Objects in the rear view mirror may appear larger than life later in the picture.
By 1962 the end of the West was becoming a more frequent theme in generic Westerns like Ride the High Country, but Lonely Are the Brave argues that the West was still ending in that very year. Something has changed (or definitively ended) since then, which may explain why Douglas's performance doesn't seem to ring true at first glance. John W. Burns seems too nice, too glib. A modern audience might expect such a character to be more alienated, more taciturn, possibly more ruthless. They might envision Tommy Lee Jones rather than Kirk Douglas, and they might be more inclined to believe that something must be wrong with Burns to explain his aversion to modernity. Some may see Lonely Are the Brave through the prism of First Blood, as the makers of that film may have when they invited Douglas to play Col. Trautmann -- a part he reportedly rejected when the writers changed the script from the novel's ending and spared Rambo's life. John W. Burns seems too good to be true in his apparent incapacity for anger and his unwillingness to kill his pursuers. We're told that he shoots the tail rotor exactly so the copter will have a soft landing that the pilots can survive. Given an opportunity for revenge against a guard who abused him (George Kennedy with a weird, half-Hispanic, half-Transylvanian accent), he does no more than the minimum necessary to subdue him, and doesn't even grab the guard's guns.
During his odyssey of escape, Kirk Douglas faces such epic adversaries as a helicopter (above) and George Kennedy (below), in no particular order of epic-ness.
It becomes apparent that Douglas and screenwriter Dalton Trumbo have conceived Burns as a Romantic version of the cowboy. As Douglas himself says on the new DVD, Burns is a "good guy," and that's probably what distinguishes him from the Burns we might envision in a theoretical remake. He isn't about alienation or anti-sociability or any other hangup. For Douglas, Trumbo and Miller Burns embodies nothing but freedom. Douglas says that he wanted to call the movie The Last Cowboy (the source novel by Edward Abbey is called The Lonely Cowboy), but you could just as easily have called it The Noble Savage. Burns is a natural man and naturally good, one for whom the modern world's regulations are superfluous. This understanding of the character explains why the movie starts out far more light-hearted than I expected. The comedy persists as Walter Matthau's sheriff copes sardonically with his idiot deputies and the oppressive assistance of the military. But the comedy only sets us up for an ending out of a Seventies movie in its sudden, crushing defeat.
Actually, it's not too sudden if by that you mean unanticipated. One major weakness of the screenplay is its introduction of Carroll O'Connor as a truck driver hauling a load of "privies." Trumbo strives briefly for satire in asking why someone needs to ship privies to New Mexico from hundreds of miles away, but beyond raising the question O'Connor has absolutely nothing else to do, yet Miller keeps cutting back to him. His activities advance the plot in no way whatsoever until it sinks in, probably well in advance of the actual event, that there's only one way he can intersect with the main action of the movie. His truck is like the proverbial gun on the theater stage; if you show it, it has to be used. It's a crude plot device that, were the film itself consistently crude, might make a perfect metaphor for anything as heavyhanded that so obviously telegraphs the finish of a film.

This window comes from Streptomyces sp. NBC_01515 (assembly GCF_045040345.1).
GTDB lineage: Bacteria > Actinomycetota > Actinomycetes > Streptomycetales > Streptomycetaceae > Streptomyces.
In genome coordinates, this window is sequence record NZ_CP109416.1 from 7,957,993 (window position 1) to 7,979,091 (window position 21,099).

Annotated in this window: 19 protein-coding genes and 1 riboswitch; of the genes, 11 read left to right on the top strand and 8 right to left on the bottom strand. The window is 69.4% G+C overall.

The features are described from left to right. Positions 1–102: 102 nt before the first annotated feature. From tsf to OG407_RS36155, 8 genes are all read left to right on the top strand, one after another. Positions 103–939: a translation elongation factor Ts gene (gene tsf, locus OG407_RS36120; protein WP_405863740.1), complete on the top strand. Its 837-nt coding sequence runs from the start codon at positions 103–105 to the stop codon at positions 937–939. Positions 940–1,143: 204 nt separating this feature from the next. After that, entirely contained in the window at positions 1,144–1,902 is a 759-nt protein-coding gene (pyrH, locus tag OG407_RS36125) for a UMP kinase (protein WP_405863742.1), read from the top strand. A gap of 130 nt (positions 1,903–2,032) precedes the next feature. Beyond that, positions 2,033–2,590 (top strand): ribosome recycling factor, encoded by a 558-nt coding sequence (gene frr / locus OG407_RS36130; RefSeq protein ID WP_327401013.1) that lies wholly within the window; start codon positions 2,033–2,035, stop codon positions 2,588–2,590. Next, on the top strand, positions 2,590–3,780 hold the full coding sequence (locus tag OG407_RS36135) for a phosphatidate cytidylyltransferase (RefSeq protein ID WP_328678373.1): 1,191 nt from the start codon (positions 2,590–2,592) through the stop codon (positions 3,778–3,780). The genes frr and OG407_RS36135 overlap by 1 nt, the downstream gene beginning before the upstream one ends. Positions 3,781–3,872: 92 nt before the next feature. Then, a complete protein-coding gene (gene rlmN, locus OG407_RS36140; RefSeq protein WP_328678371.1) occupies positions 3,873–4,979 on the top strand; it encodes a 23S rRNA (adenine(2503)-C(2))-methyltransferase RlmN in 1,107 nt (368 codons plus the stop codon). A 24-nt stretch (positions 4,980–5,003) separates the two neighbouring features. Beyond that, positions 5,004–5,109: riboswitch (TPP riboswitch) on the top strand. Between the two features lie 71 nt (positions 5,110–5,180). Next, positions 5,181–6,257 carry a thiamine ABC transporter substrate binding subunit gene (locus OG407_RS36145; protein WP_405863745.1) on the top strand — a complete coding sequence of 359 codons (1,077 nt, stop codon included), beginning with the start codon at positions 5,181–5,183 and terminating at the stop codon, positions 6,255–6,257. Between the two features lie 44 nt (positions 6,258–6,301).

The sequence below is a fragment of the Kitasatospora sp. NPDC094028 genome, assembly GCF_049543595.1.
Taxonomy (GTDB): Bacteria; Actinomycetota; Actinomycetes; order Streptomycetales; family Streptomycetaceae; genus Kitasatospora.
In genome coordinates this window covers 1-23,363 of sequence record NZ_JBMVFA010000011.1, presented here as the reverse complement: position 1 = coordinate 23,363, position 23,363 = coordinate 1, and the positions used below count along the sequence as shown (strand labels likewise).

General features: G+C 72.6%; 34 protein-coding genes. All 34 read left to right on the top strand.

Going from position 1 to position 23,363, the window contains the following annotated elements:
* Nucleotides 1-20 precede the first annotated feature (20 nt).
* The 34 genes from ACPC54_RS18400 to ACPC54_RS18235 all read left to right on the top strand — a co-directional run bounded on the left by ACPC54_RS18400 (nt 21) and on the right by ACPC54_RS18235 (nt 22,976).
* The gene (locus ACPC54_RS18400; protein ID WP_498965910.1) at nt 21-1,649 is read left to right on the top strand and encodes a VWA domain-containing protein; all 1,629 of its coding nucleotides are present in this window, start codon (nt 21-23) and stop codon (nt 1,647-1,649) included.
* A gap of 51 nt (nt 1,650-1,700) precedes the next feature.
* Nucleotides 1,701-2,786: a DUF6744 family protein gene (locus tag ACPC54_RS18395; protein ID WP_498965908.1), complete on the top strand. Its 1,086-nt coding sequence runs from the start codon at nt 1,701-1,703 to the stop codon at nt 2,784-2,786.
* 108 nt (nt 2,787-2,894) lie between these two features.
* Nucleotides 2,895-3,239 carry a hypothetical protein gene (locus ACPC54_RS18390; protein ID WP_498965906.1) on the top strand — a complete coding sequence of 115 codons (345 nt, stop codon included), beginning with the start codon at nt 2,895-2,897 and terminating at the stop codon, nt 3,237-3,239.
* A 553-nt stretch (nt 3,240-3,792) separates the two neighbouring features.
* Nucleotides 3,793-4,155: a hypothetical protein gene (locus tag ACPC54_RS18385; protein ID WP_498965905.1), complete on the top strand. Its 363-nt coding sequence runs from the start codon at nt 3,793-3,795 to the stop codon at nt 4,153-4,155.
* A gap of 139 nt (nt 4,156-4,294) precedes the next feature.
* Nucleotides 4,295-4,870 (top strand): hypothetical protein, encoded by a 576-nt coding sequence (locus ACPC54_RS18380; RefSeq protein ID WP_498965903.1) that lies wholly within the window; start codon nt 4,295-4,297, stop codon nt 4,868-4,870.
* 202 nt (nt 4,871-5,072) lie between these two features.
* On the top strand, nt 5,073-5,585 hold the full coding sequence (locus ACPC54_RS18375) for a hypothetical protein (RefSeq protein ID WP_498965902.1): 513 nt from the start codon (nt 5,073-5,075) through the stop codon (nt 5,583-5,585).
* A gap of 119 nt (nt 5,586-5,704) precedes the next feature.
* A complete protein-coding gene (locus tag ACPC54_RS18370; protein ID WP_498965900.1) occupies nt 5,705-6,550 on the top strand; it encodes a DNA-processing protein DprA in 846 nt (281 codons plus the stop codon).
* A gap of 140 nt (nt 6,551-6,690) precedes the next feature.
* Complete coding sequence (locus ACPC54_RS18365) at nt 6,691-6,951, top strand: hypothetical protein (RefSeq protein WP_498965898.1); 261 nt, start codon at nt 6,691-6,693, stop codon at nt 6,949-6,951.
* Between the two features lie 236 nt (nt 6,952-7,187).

But as it turns out, the predictability of the climax doesn't dent its devastating power. A beautifully filmed finale on a rainy roadside transforms a gently satirical comedy-drama into a kind of tragedy. O'Connor justifies the film's attention to him with his horrified reaction to the disaster he creates, while the once-glib Douglas is reduced to ruined muteness. Lonely Are the Brave leaves it open whether John W. Burns lives or dies from his adventure, but he experiences an indisputable symbolic death that marks the end of a kind of American dream or his own personal fantasy of the cowboy life. The ending transforms him from a fugitive noble savage to something more like Don Quixote, a knight out of time who almost won, but probably never could have. It darkens and elevates the entire film.
A movie like this is going to rise and fall on its location work, and Miller found a photogenic mountain to work on. He works on a scale that allows him to cut from the helicopter pilot observing Burns from high above to Matthau observing the helicopter from far away. Douglas, his stuntman and the horse do great physical work on the mountain and Miller captures it effectively. Douglas himself gives Trumbo more credit than Miller, suggesting that once the great script was written Miller had it kind of easy,but the director definitely deserves credit for his contribution to one of the great years for Hollywood. The actors, Kennedy excepted, are all good, with Matthau still biding his time waiting for the breakout role that would come a few years later and Rowlands probably overqualified for her relatively small role. I wouldn't rank Lonely Are the Brave too highly in the exalted class of 1962 but it's further proof of what a good year than was for American movies.
Somehow Universal couldn't include a trailer on its fancy Backlot Collection DVD, but here it is, taken from TCM and uploaded to YouTube by foxter65.